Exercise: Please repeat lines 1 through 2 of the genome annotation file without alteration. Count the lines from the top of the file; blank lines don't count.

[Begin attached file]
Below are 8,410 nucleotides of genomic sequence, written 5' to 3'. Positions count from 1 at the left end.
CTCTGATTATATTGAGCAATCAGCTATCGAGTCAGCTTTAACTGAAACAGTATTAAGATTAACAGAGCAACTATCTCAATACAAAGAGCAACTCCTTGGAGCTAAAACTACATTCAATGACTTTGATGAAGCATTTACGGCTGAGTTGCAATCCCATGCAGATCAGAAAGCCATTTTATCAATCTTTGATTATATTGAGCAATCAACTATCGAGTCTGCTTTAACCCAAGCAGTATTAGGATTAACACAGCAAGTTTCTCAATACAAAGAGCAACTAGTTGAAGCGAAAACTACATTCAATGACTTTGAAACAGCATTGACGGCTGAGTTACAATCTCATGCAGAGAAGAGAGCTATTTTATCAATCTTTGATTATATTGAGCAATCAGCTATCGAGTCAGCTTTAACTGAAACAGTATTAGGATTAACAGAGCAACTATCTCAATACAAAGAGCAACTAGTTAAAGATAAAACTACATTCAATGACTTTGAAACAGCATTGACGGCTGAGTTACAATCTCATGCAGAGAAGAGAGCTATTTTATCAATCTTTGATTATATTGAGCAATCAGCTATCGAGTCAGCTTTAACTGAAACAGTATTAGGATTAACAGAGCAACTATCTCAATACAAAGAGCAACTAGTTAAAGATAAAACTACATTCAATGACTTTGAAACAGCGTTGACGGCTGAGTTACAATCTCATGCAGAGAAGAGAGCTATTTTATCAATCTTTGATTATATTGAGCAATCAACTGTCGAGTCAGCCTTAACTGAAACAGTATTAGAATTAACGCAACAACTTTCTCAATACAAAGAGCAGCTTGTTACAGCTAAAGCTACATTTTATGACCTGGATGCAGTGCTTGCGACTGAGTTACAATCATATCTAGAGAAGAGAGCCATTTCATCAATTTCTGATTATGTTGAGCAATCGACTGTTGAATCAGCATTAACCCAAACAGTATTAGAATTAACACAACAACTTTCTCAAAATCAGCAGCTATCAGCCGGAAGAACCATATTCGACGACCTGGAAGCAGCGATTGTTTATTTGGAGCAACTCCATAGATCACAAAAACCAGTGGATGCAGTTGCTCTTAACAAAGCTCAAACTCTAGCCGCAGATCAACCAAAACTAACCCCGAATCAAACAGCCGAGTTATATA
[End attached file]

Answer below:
Below are 8,410 nucleotides of genomic sequence, written 5' to 3'. Positions count from 1 at the left end.
CTCTGATTATATTGAGCAATCAGCTATCGAGTCAGCTTTAACTGAAACAGTATTAAGATTAACAGAGCAACTATCTCAATACAAAGAGCAACTCCTTGGAGCTAAAACTACATTCAATGACTTTGATGAAGCATTTACGGCTGAGTTGCAATCCCATGCAGATCAGAAAGCCATTTTATCAATCTTTGATTATATTGAGCAATCAACTATCGAGTCTGCTTTAACCCAAGCAGTATTAGGATTAACACAGCAAGTTTCTCAATACAAAGAGCAACTAGTTGAAGCGAAAACTACATTCAATGACTTTGAAACAGCATTGACGGCTGAGTTACAATCTCATGCAGAGAAGAGAGCTATTTTATCAATCTTTGATTATATTGAGCAATCAGCTATCGAGTCAGCTTTAACTGAAACAGTATTAGGATTAACAGAGCAACTATCTCAATACAAAGAGCAACTAGTTAAAGATAAAACTACATTCAATGACTTTGAAACAGCATTGACGGCTGAGTTACAATCTCATGCAGAGAAGAGAGCTATTTTATCAATCTTTGATTATATTGAGCAATCAGCTATCGAGTCAGCTTTAACTGAAACAGTATTAGGATTAACAGAGCAACTATCTCAATACAAAGAGCAACTAGTTAAAGATAAAACTACATTCAATGACTTTGAAACAGCGTTGACGGCTGAGTTACAATCTCATGCAGAGAAGAGAGCTATTTTATCAATCTTTGATTATATTGAGCAATCAACTGTCGAGTCAGCCTTAACTGAAACAGTATTAGAATTAACGCAACAACTTTCTCAATACAAAGAGCAGCTTGTTACAGCTAAAGCTACATTTTATGACCTGGATGCAGTGCTTGCGACTGAGTTACAATCATATCTAGAGAAGAGAGCCATTTCATCAATTTCTGATTATGTTGAGCAATCGACTGTTGAATCAGCATTAACCCAAACAGTATTAGAATTAACACAACAACTTTCTCAAAATCAGCAGCTATCAGCCGGAAGAACCATATTCGACGACCTGGAAGCAGCGATTGTTTATTTGGAGCAACTCCATAGATCACAAAAACCAGTGGATGCAGTTGCTCTTAACAAAGCTCAAACTCTAGCCGCAGATCAACCAAAACTAACCCCGAATCAAACAGCCGAGTTATATA